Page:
New Poll: Latino Voter Views on President Obama Using His Executive Authority on Immigration

New polling of Latino voters conducted by Latino Decisions for the Center for American Progress Action Fund shows that Democrats stand to gain from the president using his broad executive authority to grant the immigrant community a measure of relief after House Republicans failed to pass immigration reform.

TOPLINES HERE, and SLIDES HERE.

Center for American Progress Report “What the President Can Do on Immigration if Congress Fails to Act” HERE.

There is extensive evidence showing that House Republicans could have significantly improved their standing with the Latino electorate by passing immigration reform. In political terms, House Republicans have not only squandered their opportunity to grow their shrinking national base, but also given the President and the Democratic Party an opening to solidify and expand their existing strength with the Latino electorate.

Five compelling findings from the survey (highlighted below) all point to the fact that Latino voters strongly support the president taking action if the House does not.

1. Latino voters were tremendously enthusiastic about President Obama’s 2012 DACA announcement, and the entire Democratic Party gained political goodwill from all segments of the Latino electorate.

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2. Enthusiasm for Democrats running in 2014 will spike if executive action includes temporary work permits and stops deportations for those who have no criminal record.

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Latino voters were asked how specific executive orders would make them feel about voting for Democrats in 2014. Policy that provides temporary work permits for unauthorized immigrants who have lived in the United States for ten years or more, or have children or spouses who are American citizens are far more popular, and potentially mobilizing, than merely stopping deportations.

3. Latino voters believe prosecutorial discretion has not changed the end result it was supposed to fix:  71% think undocumented immigrants without criminal records are still being deported.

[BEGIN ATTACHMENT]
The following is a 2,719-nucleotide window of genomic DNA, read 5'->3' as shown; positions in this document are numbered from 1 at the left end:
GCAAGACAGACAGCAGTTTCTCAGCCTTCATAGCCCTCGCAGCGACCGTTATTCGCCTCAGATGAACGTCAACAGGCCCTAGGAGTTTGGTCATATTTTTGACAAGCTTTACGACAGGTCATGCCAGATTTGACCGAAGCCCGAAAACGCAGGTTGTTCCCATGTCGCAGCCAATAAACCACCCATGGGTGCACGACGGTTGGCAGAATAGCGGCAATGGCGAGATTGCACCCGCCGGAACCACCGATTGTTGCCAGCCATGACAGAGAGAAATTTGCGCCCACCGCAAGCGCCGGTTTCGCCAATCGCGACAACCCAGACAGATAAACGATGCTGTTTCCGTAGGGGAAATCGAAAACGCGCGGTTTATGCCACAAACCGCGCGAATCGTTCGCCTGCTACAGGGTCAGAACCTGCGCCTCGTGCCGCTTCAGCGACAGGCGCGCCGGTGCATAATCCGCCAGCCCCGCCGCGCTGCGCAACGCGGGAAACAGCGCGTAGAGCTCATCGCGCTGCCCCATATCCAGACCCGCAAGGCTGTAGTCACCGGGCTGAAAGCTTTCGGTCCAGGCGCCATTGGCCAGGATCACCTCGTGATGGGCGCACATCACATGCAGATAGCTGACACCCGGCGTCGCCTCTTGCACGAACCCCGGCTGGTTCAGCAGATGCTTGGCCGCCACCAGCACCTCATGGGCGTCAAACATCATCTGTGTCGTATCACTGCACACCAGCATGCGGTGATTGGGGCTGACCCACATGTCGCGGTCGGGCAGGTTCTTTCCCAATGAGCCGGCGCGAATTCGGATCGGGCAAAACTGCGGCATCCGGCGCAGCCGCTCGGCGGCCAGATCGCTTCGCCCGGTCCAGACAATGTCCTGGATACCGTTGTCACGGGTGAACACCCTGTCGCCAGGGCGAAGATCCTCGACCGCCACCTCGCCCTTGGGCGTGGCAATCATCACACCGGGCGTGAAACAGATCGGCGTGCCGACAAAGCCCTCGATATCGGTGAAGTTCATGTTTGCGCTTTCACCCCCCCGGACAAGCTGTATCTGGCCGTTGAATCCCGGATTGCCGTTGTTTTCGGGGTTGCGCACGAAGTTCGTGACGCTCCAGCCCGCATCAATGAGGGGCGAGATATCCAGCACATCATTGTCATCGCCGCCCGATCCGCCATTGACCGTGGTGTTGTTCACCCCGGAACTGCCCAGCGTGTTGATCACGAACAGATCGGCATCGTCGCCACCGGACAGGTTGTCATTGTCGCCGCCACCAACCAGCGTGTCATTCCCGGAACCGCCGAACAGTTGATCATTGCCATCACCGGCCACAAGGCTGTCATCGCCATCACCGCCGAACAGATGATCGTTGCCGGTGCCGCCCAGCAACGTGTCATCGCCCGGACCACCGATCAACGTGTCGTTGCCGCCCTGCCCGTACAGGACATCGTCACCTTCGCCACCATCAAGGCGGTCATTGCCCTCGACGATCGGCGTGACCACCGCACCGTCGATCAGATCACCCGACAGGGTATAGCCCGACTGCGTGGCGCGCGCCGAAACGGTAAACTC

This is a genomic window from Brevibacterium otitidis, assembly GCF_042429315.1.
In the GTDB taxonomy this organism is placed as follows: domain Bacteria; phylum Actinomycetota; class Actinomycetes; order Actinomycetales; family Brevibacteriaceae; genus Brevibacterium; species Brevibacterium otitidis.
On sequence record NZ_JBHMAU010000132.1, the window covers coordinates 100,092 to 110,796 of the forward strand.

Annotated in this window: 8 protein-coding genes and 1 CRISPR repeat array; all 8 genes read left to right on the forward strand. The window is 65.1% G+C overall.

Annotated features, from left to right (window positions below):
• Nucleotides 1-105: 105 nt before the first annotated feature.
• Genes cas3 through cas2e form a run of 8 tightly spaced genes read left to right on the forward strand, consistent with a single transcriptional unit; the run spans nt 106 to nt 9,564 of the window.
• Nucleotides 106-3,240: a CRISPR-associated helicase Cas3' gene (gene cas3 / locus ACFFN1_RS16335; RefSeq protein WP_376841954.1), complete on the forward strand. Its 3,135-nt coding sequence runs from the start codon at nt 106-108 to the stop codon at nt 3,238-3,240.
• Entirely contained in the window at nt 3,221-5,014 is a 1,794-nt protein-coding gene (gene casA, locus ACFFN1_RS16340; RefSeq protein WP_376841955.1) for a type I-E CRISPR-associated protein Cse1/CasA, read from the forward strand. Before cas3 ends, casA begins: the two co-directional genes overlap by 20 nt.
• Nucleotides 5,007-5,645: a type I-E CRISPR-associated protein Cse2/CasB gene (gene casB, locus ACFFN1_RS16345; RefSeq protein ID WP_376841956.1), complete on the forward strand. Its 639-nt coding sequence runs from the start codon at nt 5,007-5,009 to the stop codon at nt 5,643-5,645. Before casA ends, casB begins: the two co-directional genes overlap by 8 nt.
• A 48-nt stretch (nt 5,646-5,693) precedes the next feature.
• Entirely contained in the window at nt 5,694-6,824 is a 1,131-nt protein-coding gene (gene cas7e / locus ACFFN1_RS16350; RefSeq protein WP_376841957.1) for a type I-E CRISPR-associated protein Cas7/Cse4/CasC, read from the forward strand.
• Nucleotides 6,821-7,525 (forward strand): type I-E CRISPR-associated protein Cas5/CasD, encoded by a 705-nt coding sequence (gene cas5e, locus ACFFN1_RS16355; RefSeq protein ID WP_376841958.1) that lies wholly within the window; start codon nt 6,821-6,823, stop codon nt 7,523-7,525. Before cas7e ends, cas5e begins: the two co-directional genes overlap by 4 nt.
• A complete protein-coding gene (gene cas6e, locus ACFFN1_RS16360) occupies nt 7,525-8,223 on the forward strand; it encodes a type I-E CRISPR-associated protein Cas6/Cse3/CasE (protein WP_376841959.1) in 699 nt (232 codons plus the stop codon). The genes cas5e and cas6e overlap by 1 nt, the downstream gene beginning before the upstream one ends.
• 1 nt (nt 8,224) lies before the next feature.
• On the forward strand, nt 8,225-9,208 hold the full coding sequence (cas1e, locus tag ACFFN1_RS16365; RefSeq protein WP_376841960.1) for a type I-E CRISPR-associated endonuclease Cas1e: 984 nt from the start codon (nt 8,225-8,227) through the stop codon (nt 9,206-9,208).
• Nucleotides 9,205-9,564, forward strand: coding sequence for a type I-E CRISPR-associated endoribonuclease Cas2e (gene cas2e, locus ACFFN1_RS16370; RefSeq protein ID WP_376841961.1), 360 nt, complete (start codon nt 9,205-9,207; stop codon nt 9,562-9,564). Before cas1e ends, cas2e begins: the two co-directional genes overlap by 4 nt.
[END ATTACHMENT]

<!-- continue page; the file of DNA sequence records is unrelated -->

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According to the New York Times, two-thirds of the nearly two million people deported since President Obama took office had no criminal record, or only minor infractions, such as traffic violations. In 2011 the Obama administration issued a memorandum giving immigration officials prosecutorial discretion, allowing immigration officials to use their judgment to determine if they should deport someone or allow them to stay in the United States. Latinos remain doubtful that the policy has had its intended effect.

4. Latino voters will be much less enthusiastic about turning out to vote for Democrats if no action is taken.

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If President Obama decides against exercising his executive authority to address immigration, all  Democratic candidates in the midterm elections will absorb the blame: 57% would be less likely to vote for Democrats at all, and 54% would be less enthused about going to the polls.

5. Latino voters are tied to the undocumented community, this issue is personal. This is THE essential reason immigration is a gateway issue for Latino voters.

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 We continue to highlight the fact that Latino voters and undocumented immigrants know each other. They are not two separate communities. This issue is not an abstraction for Hispanic voters, of those who know undocumented immigrants,91% say these are their friends and family members. Nearly one-third (32%) of all Hispanic voters personally know someone who has been detained or deported for immigration reasons.

 

 

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